In romantic fiction, happy endings are a given. However, one of the reasons I enjoy writing (and reading) epilogues, as well as books in a series, is because I can dip into the lives of characters after the main story ends and they’re living their happy ever after (HEA).
In the book I’m currently writing, the heroine’s mother gives her advice about love and marriage. As such, I’ve thought about some of the motherly (and grandmotherly) advice I’ve received—words of wisdom that still impact my life and, sometimes, also make their way into my fiction.
Don’t worry about the wedding, worry about the marriage
Marriage is hard work but thanks to that work, I’ve learned lessons about myself, as well as the man I married.
While I’ll never be the most patient person, I’ve learned to be more flexible and compromise for the greater good.
I’ve also learned about teamwork, although with Tech Guy that doesn’t extend to sharing a closet, a suitcase, or taking ballroom dancing lessons together. Compromise only goes so far and I have my limits—and he knows them!
Choose a man who will wear well in the wash
Like fast fashion, flashy men come and go, but for durability and longevity, the man who is good husband material is like a piece of classic tailoring—suitable for all life seasons and able to withstand even the strongest storms.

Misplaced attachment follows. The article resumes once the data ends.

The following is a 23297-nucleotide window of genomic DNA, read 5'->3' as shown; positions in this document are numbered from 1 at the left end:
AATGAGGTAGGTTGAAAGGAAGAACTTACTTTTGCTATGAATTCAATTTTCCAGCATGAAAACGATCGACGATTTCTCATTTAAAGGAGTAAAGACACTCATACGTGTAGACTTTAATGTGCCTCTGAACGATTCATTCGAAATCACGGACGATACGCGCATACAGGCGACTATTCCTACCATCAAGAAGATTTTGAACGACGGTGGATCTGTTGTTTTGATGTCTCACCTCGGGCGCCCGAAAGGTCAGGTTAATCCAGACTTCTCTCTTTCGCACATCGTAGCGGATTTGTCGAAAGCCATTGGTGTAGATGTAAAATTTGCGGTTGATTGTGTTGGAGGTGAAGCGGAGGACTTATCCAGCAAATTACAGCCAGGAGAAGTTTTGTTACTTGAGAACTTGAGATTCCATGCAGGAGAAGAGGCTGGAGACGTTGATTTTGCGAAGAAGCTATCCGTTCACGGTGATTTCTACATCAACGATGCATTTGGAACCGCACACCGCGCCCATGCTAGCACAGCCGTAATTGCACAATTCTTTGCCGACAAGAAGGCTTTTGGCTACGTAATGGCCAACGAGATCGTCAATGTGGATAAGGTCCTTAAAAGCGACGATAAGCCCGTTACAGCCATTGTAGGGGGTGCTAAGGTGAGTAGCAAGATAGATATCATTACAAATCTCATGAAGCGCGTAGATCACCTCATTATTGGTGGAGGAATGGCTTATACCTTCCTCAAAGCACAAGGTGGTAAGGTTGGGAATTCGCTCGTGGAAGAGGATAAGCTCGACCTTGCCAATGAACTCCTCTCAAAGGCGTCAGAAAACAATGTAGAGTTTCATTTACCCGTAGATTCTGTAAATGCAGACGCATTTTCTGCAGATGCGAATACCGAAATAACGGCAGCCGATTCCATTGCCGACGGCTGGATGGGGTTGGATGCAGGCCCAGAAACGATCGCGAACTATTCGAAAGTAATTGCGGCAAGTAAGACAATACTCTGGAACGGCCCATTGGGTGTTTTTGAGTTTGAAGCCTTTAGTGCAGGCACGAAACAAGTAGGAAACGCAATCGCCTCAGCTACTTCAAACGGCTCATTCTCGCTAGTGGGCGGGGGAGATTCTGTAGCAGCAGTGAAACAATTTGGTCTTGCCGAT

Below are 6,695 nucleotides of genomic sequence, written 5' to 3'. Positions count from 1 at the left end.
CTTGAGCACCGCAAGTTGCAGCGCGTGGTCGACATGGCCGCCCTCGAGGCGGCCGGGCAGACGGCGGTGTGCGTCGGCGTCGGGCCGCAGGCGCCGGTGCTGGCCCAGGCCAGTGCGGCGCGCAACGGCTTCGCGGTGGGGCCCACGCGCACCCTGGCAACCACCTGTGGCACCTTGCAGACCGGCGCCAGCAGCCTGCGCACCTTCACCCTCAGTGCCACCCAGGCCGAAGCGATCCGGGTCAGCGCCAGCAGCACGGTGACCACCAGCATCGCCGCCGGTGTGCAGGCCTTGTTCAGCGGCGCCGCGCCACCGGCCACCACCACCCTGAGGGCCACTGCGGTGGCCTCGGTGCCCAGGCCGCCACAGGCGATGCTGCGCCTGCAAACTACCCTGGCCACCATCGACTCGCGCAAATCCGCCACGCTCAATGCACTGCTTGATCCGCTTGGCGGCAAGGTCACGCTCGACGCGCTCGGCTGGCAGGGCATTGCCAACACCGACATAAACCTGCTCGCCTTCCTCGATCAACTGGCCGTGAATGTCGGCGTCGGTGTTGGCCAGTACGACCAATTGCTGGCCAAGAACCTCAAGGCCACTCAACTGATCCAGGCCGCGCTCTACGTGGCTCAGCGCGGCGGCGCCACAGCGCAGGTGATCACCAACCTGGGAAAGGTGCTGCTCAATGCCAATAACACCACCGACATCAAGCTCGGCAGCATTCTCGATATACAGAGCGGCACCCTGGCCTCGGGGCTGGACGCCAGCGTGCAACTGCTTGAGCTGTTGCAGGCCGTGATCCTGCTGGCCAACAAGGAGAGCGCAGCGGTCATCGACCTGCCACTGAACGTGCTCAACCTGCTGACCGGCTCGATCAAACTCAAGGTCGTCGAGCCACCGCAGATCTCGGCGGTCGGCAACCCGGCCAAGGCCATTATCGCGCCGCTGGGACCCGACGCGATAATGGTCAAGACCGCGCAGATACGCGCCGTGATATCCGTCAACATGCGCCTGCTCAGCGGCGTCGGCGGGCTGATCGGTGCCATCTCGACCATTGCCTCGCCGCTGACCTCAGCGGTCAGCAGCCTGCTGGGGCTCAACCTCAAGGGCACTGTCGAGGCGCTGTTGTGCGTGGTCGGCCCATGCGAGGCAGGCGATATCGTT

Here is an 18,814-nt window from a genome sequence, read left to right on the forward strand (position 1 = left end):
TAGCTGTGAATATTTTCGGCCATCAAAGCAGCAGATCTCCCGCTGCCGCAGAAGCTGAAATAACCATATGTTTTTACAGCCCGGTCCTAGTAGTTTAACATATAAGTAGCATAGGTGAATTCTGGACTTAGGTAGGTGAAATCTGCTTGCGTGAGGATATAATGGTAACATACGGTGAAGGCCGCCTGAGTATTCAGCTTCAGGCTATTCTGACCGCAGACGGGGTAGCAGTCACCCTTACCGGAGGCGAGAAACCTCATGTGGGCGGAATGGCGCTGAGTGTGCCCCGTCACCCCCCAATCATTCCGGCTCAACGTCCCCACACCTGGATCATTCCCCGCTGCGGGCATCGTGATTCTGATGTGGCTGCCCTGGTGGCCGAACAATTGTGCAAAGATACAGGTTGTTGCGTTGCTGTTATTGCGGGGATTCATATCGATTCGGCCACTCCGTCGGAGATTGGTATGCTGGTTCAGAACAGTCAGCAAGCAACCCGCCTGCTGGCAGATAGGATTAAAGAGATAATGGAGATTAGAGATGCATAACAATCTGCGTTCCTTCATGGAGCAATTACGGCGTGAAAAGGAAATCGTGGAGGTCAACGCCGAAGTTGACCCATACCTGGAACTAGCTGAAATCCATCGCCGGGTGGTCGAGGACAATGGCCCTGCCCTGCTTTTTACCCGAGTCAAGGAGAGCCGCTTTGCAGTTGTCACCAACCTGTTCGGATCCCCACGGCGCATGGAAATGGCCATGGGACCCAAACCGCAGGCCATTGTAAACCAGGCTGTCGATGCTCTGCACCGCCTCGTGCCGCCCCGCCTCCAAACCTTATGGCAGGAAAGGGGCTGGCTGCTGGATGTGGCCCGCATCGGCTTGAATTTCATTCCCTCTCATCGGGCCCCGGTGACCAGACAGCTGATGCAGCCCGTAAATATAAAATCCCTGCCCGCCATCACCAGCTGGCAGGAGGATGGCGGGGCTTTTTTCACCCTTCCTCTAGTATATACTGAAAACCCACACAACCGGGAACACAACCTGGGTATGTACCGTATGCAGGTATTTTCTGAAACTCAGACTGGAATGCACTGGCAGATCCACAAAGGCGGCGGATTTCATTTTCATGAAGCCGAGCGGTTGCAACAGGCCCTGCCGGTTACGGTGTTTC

Tech Guy was my rock through a difficult pregnancy with English Rose, the deaths of both my parents, work crises large and small and, for an endless fifteen months, an unexpected long-distance marriage. He’s also my strength and comfort in helping English Rose cope with a debilitating (and currently incurable) chronic medical condition.
There’s a bit of his stability and goodness in every hero I write, and through storms that would have felled many lesser men, he hasn’t wavered.
Like Sean Carmichael, the hero of my first book, The Cottage at Firefly Lake, my Tech Guy “has broad shoulders, and there’s no shame in leaning on those shoulders” when I need to.
You catch more flies with honey than vinegar
Kind words reinforce a loving bond; harsh words weaken it.
While Tech Guy isn’t the best or most voluble communicator, I know he always means well. And just as he tries to find the best in me, I seek the best in him even under trying circumstances—such as his reluctance to ask for directions.
Like all couples, we disagree (and if he ever remembers to tuck his chair back under a table after a meal it will be a minor miracle), but we also don’t go to bed angry with each other.
Hope for the best, but prepare for the worst
As my mother often said, “it’s good we can’t see what lies ahead.” Life and sometimes tragedy happen, and few couples will celebrate fifty-six years of marriage as two members of my church community did several weeks ago.
Yet, no matter what the future brings, I’m blessed to have Tech Guy by my side. And on 13 May, we’ll mark the twenty-third anniversary of our engagement, the beginning of our own HEA journey.
At a hospital appointment several months ago, I watched as an elderly man gently pushed his frail, grey-haired wife in a wheelchair. Seeing those two together, still very much in love, reminded me of what I hope for in my own life.
Not a romance novel, but lifelong love, trust, respect, and devotion—the happiest HEA of all.